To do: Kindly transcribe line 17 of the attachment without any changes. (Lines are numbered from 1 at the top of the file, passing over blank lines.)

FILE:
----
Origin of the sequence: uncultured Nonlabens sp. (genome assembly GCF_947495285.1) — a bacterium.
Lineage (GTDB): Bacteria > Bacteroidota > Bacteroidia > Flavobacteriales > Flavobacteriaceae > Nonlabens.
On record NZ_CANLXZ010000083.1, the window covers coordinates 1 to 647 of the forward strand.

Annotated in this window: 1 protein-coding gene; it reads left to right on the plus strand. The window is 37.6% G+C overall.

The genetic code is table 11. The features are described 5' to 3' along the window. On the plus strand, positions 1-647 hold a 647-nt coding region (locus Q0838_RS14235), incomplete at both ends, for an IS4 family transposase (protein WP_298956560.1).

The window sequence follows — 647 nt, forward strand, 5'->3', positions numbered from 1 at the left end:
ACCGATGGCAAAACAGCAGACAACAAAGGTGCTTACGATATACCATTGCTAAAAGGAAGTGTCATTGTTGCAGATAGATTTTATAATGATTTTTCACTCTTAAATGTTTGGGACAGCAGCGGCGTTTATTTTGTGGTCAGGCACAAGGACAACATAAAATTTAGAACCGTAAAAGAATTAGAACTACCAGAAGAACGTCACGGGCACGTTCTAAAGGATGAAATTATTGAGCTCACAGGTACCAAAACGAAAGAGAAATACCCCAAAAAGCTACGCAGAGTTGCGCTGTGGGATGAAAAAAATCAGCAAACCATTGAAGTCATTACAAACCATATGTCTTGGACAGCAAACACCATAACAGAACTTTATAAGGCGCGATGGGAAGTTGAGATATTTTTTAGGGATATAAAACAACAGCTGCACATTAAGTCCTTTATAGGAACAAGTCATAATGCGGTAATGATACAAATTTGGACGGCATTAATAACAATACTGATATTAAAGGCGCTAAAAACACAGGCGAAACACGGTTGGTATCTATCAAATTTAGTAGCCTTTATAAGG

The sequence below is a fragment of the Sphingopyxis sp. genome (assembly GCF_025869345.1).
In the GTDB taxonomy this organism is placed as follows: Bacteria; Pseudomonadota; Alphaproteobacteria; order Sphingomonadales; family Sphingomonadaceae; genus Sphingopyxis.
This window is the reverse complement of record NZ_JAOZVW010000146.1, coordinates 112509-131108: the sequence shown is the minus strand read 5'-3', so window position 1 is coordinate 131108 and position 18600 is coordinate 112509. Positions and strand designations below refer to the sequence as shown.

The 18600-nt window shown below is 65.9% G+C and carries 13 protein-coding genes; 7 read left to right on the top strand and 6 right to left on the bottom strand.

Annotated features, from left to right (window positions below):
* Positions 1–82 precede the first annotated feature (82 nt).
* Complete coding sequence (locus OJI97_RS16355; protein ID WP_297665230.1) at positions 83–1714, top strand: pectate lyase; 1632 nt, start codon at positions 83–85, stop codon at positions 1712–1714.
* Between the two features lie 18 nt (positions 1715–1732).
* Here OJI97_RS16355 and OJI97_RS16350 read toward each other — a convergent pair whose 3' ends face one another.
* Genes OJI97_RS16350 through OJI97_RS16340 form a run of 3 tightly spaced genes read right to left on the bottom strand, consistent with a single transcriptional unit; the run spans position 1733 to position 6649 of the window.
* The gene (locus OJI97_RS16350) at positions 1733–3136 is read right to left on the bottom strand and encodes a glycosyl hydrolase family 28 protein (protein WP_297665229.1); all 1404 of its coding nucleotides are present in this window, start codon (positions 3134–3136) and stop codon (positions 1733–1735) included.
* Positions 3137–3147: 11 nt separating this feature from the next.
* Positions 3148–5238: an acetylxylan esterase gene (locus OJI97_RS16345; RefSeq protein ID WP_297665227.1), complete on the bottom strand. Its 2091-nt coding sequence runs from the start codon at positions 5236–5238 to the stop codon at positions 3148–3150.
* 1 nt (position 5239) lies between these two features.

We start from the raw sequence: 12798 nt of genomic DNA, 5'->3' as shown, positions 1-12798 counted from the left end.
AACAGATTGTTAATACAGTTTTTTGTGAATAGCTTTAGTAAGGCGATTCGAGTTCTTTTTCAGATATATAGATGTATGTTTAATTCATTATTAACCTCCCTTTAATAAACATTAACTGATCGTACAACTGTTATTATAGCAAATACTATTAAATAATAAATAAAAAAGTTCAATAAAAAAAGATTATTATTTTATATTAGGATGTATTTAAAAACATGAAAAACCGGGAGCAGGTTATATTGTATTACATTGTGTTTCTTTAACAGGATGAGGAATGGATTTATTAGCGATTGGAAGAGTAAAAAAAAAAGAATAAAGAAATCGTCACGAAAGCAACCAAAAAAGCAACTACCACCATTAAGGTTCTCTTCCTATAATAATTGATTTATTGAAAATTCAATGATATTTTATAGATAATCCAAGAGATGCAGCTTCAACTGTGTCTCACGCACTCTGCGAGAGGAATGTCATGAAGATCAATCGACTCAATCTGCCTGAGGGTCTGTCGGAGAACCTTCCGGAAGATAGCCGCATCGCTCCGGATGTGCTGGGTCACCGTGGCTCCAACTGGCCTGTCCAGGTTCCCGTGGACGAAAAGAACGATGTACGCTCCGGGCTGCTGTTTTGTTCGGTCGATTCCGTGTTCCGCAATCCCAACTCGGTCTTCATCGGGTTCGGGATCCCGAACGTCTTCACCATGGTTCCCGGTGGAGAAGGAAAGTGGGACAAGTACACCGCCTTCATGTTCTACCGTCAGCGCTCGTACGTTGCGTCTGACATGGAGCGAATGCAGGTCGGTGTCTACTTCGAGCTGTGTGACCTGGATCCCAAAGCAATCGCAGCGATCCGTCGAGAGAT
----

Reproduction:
* Genes OJI97_RS16350 through OJI97_RS16340 form a run of 3 tightly spaced genes read right to left on the bottom strand, consistent with a single transcriptional unit; the run spans position 1733 to position 6649 of the window.